Our Tractor System

It took several years of experimentation and trial and error, but we’ve finally refined our chicken tractor system into something that’s very effective — and something that I can recommend to others.

The basic idea for keeping broiler chickens in movable pasture pens comes from Joel Salatin, who raises thousands of birds that way each year in Virginia and has written numerous books on the subject. The idea is to keep the birds in a safe place, but outside in the fresh air, where they have plenty of good green stuff and bugs in their diet. By moving the pens each day, the manure never gets built up too much in one place — and the birds have a constant source of fresh green stuff.

Our first year here, I built a few crude pasture pens and basically moved them around in the yard. There was little rhyme or reason to how I moved them or where. I also experimented with various materials and styles for building the pens, and wasted a lot of money (which we dubbed “tuition money”) in the process. But I took good notes, and improved the pens each year.

Then, last year, came a big breakthrough. I began planting a new vineyard at the north end of the property, and fenced it off securely from the sheep. The vineyard consists of four very long lines of wire trellis, stretching from north to south. The first line, on which I planted approximately 35 vines last year, is about ten feet from the property’s western perimeter fence. The next lines (one of which I planted last year, one of which I planted this year, and one which will be planted next year) are each eight feet further east of the previous, and there is an eight foot gap between the final line and the sheep pasture. All five of those 8+ foot aisles are filled with a wide variety of weeds and clover.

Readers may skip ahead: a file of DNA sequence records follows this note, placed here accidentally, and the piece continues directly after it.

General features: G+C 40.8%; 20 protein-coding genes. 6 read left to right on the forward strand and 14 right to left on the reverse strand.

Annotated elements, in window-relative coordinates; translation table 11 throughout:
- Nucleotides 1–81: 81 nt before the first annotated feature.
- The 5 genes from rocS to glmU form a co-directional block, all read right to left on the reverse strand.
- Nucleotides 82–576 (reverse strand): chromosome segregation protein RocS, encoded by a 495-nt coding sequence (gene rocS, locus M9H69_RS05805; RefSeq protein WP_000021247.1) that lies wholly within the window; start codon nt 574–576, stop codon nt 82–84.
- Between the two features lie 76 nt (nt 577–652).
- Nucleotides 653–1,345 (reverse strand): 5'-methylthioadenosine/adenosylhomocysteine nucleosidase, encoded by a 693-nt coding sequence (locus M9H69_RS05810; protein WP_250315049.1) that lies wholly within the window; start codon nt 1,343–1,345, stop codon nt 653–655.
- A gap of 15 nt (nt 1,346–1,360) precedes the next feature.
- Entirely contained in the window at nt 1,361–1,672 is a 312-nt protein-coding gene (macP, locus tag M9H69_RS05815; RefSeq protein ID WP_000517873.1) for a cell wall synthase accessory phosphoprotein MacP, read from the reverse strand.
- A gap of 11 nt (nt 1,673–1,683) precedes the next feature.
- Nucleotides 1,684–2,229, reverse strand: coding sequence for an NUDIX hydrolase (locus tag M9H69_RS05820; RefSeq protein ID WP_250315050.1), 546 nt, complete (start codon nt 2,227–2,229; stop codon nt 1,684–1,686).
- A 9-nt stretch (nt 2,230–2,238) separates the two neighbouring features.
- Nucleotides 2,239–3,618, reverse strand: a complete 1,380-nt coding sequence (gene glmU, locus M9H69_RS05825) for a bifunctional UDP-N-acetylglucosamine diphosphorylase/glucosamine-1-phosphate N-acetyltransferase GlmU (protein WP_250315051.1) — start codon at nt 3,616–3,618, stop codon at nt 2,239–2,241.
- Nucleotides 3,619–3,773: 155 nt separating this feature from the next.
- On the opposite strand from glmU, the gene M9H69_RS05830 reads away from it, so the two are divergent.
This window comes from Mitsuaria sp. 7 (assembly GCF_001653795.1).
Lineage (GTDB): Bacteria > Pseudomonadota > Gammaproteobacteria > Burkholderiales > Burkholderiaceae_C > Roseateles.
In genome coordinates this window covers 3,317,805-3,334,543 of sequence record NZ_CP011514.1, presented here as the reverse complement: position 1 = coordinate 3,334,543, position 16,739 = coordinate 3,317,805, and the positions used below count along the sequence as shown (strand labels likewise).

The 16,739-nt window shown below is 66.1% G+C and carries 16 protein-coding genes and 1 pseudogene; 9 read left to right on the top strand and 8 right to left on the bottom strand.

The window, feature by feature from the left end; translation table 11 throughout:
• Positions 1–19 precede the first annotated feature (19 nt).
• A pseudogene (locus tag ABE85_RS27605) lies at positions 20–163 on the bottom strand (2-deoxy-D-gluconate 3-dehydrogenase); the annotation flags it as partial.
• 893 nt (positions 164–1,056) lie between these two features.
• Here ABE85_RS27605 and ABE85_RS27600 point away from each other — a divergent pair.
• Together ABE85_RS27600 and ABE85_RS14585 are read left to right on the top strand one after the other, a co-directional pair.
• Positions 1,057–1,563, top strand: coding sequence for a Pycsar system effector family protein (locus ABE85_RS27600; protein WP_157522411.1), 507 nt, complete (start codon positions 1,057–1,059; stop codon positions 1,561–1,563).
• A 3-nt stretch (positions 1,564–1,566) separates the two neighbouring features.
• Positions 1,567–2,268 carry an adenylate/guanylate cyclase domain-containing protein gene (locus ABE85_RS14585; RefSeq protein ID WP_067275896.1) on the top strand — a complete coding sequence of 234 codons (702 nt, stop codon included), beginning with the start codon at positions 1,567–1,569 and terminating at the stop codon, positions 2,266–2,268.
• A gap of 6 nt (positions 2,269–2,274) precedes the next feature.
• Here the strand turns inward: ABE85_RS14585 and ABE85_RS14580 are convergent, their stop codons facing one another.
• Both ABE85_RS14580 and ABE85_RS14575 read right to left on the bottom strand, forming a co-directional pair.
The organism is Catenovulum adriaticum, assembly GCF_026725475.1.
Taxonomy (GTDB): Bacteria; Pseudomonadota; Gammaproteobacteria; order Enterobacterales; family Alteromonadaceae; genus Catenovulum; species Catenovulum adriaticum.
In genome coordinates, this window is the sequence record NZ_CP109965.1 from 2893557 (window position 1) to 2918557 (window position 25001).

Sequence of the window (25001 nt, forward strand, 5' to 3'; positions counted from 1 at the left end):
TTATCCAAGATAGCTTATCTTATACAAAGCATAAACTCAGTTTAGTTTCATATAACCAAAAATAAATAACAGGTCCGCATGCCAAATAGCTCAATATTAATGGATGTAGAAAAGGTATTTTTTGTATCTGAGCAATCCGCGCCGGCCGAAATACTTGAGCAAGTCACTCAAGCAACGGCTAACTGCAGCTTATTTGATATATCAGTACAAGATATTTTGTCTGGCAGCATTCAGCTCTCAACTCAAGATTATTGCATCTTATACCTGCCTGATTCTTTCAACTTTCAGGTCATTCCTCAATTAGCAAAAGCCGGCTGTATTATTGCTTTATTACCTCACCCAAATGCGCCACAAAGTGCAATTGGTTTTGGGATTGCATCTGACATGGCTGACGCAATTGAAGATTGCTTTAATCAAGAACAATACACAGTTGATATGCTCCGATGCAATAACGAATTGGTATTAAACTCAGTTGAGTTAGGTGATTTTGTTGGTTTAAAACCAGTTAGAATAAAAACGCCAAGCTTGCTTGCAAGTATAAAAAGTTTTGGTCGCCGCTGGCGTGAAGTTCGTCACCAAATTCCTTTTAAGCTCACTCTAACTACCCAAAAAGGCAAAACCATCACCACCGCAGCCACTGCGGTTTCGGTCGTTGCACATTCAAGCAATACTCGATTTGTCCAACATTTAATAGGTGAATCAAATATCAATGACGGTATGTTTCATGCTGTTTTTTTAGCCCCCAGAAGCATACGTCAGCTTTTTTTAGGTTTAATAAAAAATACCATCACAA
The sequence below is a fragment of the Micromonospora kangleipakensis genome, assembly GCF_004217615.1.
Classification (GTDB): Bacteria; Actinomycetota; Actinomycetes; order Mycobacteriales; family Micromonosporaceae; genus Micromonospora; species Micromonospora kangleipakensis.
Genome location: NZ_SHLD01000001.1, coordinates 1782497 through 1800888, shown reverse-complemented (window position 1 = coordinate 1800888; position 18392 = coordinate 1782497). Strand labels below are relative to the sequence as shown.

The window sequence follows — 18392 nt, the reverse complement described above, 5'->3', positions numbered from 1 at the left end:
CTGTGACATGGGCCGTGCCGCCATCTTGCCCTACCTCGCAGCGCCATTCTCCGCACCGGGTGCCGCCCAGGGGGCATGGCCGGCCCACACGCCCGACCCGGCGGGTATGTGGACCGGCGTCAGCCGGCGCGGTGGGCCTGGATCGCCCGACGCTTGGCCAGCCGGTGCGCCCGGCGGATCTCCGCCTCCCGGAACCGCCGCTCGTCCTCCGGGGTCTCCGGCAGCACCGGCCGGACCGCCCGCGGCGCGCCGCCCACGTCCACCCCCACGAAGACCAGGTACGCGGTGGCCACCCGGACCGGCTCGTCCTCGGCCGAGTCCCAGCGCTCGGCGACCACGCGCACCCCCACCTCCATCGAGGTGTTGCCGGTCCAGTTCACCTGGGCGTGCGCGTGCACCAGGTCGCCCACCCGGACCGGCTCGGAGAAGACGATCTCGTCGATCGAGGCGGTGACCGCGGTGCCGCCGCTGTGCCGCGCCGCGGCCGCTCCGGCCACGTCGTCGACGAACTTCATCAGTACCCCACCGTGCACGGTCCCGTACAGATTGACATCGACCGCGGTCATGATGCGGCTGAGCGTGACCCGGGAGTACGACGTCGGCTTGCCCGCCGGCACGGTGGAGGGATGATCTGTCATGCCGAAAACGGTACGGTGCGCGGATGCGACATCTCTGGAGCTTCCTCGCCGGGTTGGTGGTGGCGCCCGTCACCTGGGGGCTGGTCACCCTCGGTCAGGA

Rather than mowing down all that green stuff, I decided to let the chickens do the work. We put three pasture pens, each of which is approximately six feet wide and eight feet long, staggered on various aisles of the vineyard. Two of those pens contain laying hens (to keep them out of our fruiting brambles and Mrs. Yeoman Farmer’s garden for the summer), and one contains a mix of broiler chicks and pullet chicks (next year’s laying hens). Each day, the kids and I gather eggs from the pens with laying hens, move all three pens one length (8 ft) down the aisle, give the hens some layer ration and the growing birds some broiler ration, and ensure that their waterers are full.

As the pen begins moving, the birds scramble to snap up all the crickets and grasshoppers that are stirred up in the fresh weeds. They then begin picking at the green stuff itself, sometimes even ignoring the supplemental grain I’ve just put down for them. By the time I come out the next day, they’ve completely mowed down the weeds and given the vineyard floor a nice layer of fertilizer. This picture shows the amazing degree to which a pen of birds can mow down weeds — notice the contrast between the aisle behind this pen and the height of the weeds in the adjoining aisles. Before the pen went through, the whole vineyard had weeds that high. (The blue grow tubes are where the grape vines are growing — the tubes act as a greenhouse, and support the vines to help get them up on the trellis.)